JEAN CHARLOT INTERVIEW
Interviewer: I wrote several questions down and sent a copy to you. I would like to do a two-part article, if possible. One, as a human being in relationship to your family and also your function as an artist, or your being as an artist. Many artists never marry.
Charlot: (Comment on concern about the tape player––not relevant.)
Interviewer: And then I thought, I donÕt know anything about art at all, so it would take a very knowledgeable person––which I am not. But I would like to do something on a relationship, about a man and a woman, a nice long marriage, a successful artist, and then talk to Zohmah and do an interview with her, if possible, on her feelings of what it has meant to be an artistÕs wife. I think the women would be very interested in this, and what it has meant to you...how much freedom, in a sense, you have had to sacrifice because of the family and whether you have had to sacrifice at all, as an artist, to be a father. These are things of interest to women. I donÕt know whether it would be of interest to men, but maybe. So that is my purpose in seeking an interview with you.
Charlot: ShouldnÕt you start with Zohmah, then you could clear your questions a little better?
Interviewer: No, I can always go back on other separate things. I donÕt want them the same. I want them separate, with no thought of what she is going to say or her thoughts of what youÕre going to say. And it neednÕt be terribly long, and IÕm going to take notes. IÕm not going to rely completely on this. IÕm going to take notes on the things that I think are important. So IÕm going to have you tell how you feel about the domestic scene in relation to your art. Is it healthy? Has it hindered you? Or maybe a little of both?
Charlot: I donÕt think that there is that much relation. IÕm not like a man who has a job, and he can be a desk man, and then goes to his family with the paycheck at the end of the week. When I am at my job, I am at my job, and when I am with my family, I am somewhat of a family man just like any other family man.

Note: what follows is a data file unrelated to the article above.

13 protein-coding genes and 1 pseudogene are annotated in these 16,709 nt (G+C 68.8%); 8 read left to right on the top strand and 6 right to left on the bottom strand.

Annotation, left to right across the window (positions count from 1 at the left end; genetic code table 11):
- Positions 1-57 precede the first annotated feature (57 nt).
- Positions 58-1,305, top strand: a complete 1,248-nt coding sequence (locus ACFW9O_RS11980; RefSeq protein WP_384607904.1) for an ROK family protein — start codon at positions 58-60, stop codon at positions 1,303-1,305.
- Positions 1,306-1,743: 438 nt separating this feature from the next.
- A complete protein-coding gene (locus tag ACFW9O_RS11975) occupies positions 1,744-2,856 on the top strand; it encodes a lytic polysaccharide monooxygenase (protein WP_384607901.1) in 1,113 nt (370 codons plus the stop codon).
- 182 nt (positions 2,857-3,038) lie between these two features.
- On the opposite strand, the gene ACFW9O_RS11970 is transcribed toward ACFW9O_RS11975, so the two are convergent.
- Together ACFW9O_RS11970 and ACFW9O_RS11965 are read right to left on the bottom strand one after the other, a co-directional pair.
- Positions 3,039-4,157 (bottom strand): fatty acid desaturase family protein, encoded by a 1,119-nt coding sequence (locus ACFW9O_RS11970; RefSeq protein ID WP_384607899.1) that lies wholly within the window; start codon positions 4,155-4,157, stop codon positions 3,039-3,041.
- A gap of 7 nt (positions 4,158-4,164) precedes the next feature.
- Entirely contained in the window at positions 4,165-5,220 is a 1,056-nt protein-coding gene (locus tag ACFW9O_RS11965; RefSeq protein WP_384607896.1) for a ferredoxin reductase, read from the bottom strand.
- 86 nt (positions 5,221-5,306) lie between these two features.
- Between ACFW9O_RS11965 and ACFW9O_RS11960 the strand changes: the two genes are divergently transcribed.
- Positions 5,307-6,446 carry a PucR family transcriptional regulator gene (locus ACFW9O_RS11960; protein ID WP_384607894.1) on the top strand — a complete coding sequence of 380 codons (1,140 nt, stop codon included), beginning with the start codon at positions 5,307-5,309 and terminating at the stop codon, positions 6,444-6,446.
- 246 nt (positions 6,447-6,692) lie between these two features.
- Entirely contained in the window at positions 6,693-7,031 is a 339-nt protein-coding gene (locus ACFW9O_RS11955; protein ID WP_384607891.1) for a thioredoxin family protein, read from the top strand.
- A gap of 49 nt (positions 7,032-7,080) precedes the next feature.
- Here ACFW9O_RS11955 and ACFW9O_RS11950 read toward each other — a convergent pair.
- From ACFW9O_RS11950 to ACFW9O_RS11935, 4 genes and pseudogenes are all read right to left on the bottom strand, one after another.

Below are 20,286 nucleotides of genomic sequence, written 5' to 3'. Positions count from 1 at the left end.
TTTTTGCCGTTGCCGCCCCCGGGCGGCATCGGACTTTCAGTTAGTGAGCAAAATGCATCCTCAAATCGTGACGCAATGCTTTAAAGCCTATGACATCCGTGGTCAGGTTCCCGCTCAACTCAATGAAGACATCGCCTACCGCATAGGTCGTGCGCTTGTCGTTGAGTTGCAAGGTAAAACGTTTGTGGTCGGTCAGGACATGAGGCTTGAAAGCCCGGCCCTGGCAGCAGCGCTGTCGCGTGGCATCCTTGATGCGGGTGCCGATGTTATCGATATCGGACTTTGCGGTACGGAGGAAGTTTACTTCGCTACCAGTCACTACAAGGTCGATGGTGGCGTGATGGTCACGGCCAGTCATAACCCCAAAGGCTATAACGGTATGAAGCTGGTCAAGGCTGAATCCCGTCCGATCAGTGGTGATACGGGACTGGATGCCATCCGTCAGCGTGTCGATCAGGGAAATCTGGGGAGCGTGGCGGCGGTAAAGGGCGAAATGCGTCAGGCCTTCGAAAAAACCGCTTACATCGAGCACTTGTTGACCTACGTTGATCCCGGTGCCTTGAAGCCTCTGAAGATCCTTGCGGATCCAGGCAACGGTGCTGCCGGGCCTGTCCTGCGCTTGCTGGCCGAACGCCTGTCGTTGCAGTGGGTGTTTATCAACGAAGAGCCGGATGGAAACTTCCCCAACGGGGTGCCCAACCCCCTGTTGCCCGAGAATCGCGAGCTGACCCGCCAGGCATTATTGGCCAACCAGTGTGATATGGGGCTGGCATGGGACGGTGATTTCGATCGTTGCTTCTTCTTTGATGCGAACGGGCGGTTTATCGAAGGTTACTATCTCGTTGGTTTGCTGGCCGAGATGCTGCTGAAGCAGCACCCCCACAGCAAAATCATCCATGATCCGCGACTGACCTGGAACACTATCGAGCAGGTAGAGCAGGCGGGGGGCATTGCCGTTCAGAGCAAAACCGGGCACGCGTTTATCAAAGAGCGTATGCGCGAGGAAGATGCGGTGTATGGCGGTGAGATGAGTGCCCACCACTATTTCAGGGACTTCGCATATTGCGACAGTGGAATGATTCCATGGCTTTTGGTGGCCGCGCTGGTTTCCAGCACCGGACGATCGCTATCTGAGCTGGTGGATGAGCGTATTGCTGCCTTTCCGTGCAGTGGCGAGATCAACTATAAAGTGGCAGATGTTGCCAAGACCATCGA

Interviewer: A lot of your work has been done at home.
Charlot: Not so much the major part, such as murals. Murals have to be done on the walls of the places where I paint. So I go out to my job and come back home. And even if I paint in my studio, itÕs not really my home but my studio. ItÕs really like the carpenter has his tools in the basement and goes there to do his work.
Interviewer: ThatÕs beautiful. But we canÕt really end it that way, because thatÕs really not much of an interview. (Laughter.) So letÕs backtrack a little bit. ItÕs beautiful, and I like it, but the traditional artist has to be a free soul. Do you feel like a free soul?
Charlot: Not in the least, and I donÕt know what you mean by a ÒtraditionalÓ artist. The idea of the artist being different from other people is a very modern idea. The artist against the world and trying to work at his ego and what he is is an entirely new idea. For thousands of years the artist has been a craftsman first. And thatÕs why I was comparing myself with a carpenter, because a carpenter works with his hands. So does the artist.
Interviewer: I understand that. Perhaps itÕs a new idea, but it is an idea that I grew up with. Apparently false, but there have been.... Let me go a little deeper within myself to explain something. Perhaps the carpenter––I think all men do to some extent––have a feeling when they are producing something that this is an important thing to do. But artists and musicians are so involved; it is so important to them. They are willing to sacrifice a great many things to be able to express this thing that is so tremendously important to them, if that makes sense.